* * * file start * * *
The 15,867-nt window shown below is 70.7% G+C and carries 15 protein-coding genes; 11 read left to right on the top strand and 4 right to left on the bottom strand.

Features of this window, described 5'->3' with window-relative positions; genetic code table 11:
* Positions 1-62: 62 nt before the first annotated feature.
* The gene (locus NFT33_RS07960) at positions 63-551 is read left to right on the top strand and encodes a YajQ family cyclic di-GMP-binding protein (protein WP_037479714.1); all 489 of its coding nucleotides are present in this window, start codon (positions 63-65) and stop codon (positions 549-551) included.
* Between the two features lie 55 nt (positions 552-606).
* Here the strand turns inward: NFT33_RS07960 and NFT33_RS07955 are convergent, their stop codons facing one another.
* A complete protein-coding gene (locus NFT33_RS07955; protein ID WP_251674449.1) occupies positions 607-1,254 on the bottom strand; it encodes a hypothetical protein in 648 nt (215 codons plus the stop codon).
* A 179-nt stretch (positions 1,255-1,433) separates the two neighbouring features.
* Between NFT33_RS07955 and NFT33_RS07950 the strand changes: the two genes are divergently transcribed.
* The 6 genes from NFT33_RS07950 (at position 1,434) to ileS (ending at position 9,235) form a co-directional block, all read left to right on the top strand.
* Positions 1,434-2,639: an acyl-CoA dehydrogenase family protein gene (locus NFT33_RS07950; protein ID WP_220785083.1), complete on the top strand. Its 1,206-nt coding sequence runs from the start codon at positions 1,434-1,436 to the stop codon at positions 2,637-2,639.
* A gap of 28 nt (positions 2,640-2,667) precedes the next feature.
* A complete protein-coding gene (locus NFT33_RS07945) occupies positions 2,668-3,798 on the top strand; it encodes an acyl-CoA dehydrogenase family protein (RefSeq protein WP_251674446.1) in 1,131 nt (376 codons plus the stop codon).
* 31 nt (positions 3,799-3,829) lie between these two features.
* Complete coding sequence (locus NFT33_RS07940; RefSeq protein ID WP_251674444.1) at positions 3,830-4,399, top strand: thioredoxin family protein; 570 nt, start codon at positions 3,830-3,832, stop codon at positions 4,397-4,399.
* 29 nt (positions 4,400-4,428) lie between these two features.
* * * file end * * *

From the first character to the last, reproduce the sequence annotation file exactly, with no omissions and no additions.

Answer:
The 15,867-nt window shown below is 70.7% G+C and carries 15 protein-coding genes; 11 read left to right on the top strand and 4 right to left on the bottom strand.

Features of this window, described 5'->3' with window-relative positions; genetic code table 11:
* Positions 1-62: 62 nt before the first annotated feature.
* The gene (locus NFT33_RS07960) at positions 63-551 is read left to right on the top strand and encodes a YajQ family cyclic di-GMP-binding protein (protein WP_037479714.1); all 489 of its coding nucleotides are present in this window, start codon (positions 63-65) and stop codon (positions 549-551) included.
* Between the two features lie 55 nt (positions 552-606).
* Here the strand turns inward: NFT33_RS07960 and NFT33_RS07955 are convergent, their stop codons facing one another.
* A complete protein-coding gene (locus NFT33_RS07955; protein ID WP_251674449.1) occupies positions 607-1,254 on the bottom strand; it encodes a hypothetical protein in 648 nt (215 codons plus the stop codon).
* A 179-nt stretch (positions 1,255-1,433) separates the two neighbouring features.
* Between NFT33_RS07955 and NFT33_RS07950 the strand changes: the two genes are divergently transcribed.
* The 6 genes from NFT33_RS07950 (at position 1,434) to ileS (ending at position 9,235) form a co-directional block, all read left to right on the top strand.
* Positions 1,434-2,639: an acyl-CoA dehydrogenase family protein gene (locus NFT33_RS07950; protein ID WP_220785083.1), complete on the top strand. Its 1,206-nt coding sequence runs from the start codon at positions 1,434-1,436 to the stop codon at positions 2,637-2,639.
* A gap of 28 nt (positions 2,640-2,667) precedes the next feature.
* A complete protein-coding gene (locus NFT33_RS07945) occupies positions 2,668-3,798 on the top strand; it encodes an acyl-CoA dehydrogenase family protein (RefSeq protein WP_251674446.1) in 1,131 nt (376 codons plus the stop codon).
* 31 nt (positions 3,799-3,829) lie between these two features.
* Complete coding sequence (locus NFT33_RS07940; RefSeq protein ID WP_251674444.1) at positions 3,830-4,399, top strand: thioredoxin family protein; 570 nt, start codon at positions 3,830-3,832, stop codon at positions 4,397-4,399.
* 29 nt (positions 4,400-4,428) lie between these two features.